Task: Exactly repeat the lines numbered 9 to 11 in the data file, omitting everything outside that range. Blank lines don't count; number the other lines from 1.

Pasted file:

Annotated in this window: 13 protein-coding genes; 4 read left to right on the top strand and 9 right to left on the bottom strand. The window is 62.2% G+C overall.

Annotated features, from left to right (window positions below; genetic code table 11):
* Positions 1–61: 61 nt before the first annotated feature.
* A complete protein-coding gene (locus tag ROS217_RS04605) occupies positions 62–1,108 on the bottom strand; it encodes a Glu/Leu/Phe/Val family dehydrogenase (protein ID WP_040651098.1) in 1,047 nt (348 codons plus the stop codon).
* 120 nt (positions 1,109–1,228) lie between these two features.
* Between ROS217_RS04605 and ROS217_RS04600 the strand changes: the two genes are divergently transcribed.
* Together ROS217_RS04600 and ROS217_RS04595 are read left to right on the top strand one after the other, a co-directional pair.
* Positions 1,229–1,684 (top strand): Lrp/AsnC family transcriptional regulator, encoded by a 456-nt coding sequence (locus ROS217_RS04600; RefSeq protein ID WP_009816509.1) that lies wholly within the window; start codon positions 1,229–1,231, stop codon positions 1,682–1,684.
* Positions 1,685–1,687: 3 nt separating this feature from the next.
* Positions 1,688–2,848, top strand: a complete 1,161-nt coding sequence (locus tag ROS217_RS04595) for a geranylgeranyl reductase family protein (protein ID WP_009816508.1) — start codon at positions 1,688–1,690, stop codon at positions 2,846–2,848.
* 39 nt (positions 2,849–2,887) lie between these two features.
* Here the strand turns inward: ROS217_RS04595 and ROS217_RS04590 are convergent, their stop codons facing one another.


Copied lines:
* Positions 1,685–1,687: 3 nt separating this feature from the next.
* Positions 1,688–2,848, top strand: a complete 1,161-nt coding sequence (locus tag ROS217_RS04595) for a geranylgeranyl reductase family protein (protein ID WP_009816508.1) — start codon at positions 1,688–1,690, stop codon at positions 2,846–2,848.
* 39 nt (positions 2,849–2,887) lie between these two features.